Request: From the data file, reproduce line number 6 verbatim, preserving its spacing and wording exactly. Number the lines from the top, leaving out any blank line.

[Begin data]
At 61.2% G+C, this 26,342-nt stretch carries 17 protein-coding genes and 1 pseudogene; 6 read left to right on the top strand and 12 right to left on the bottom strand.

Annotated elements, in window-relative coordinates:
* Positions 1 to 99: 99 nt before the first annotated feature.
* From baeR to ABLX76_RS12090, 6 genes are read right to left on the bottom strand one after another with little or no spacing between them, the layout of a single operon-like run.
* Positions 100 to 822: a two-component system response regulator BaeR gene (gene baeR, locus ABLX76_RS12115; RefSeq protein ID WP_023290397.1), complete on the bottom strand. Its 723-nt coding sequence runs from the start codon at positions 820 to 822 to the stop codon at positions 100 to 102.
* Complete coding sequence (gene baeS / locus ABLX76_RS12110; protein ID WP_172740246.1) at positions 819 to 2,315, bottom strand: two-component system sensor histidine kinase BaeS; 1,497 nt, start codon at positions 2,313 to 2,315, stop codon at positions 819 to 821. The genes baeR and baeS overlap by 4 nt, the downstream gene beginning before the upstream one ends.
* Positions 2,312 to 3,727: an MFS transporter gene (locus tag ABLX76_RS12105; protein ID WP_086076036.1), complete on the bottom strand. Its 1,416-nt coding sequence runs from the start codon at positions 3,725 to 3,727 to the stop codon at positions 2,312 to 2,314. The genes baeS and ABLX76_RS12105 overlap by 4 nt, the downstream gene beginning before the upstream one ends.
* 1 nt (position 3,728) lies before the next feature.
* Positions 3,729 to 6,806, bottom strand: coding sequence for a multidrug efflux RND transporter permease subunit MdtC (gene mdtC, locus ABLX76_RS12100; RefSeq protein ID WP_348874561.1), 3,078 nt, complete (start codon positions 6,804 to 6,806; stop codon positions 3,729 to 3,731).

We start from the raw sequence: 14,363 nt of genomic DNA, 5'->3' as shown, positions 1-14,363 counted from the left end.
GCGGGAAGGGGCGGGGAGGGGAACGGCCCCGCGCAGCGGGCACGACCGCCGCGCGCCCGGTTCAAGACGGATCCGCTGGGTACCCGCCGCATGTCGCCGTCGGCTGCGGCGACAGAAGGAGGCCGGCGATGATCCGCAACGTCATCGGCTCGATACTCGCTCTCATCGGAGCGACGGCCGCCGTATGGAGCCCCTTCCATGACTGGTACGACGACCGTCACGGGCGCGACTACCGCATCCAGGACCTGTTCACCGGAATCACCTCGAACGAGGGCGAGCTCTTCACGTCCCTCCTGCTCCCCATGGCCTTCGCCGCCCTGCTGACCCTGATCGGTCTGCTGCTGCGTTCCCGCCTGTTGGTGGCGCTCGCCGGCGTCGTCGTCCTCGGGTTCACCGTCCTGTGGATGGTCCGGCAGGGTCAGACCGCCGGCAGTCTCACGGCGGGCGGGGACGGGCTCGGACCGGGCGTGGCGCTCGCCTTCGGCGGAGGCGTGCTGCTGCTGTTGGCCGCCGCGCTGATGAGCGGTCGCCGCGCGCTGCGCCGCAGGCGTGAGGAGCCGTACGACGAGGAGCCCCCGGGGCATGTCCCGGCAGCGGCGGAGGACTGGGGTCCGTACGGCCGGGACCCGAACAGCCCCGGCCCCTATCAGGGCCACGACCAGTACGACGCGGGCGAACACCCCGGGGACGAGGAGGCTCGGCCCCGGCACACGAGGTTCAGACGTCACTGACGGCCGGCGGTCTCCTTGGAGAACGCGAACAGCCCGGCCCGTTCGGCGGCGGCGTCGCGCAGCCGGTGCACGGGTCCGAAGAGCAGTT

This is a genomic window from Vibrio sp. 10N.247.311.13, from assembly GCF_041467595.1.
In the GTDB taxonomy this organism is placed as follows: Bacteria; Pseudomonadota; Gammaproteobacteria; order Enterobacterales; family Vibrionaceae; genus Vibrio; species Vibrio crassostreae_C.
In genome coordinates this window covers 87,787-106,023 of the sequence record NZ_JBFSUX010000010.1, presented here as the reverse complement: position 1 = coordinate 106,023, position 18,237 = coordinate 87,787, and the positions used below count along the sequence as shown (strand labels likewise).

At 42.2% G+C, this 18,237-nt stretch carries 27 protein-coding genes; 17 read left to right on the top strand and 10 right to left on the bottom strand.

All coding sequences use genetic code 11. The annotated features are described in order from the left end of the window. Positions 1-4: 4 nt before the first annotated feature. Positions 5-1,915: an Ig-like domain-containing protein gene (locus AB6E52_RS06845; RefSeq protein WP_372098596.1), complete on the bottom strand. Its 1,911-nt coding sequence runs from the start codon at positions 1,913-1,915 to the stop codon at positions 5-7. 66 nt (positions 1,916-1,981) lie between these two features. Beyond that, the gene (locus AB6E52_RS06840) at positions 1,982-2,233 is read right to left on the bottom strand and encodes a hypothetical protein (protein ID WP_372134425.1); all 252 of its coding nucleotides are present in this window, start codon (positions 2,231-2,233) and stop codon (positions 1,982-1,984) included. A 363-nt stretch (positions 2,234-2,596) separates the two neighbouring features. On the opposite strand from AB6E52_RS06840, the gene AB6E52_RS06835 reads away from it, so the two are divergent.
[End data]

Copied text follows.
* Complete coding sequence (gene baeS / locus ABLX76_RS12110; protein ID WP_172740246.1) at positions 819 to 2,315, bottom strand: two-component system sensor histidine kinase BaeS; 1,497 nt, start codon at positions 2,313 to 2,315, stop codon at positions 819 to 821. The genes baeR and baeS overlap by 4 nt, the downstream gene beginning before the upstream one ends.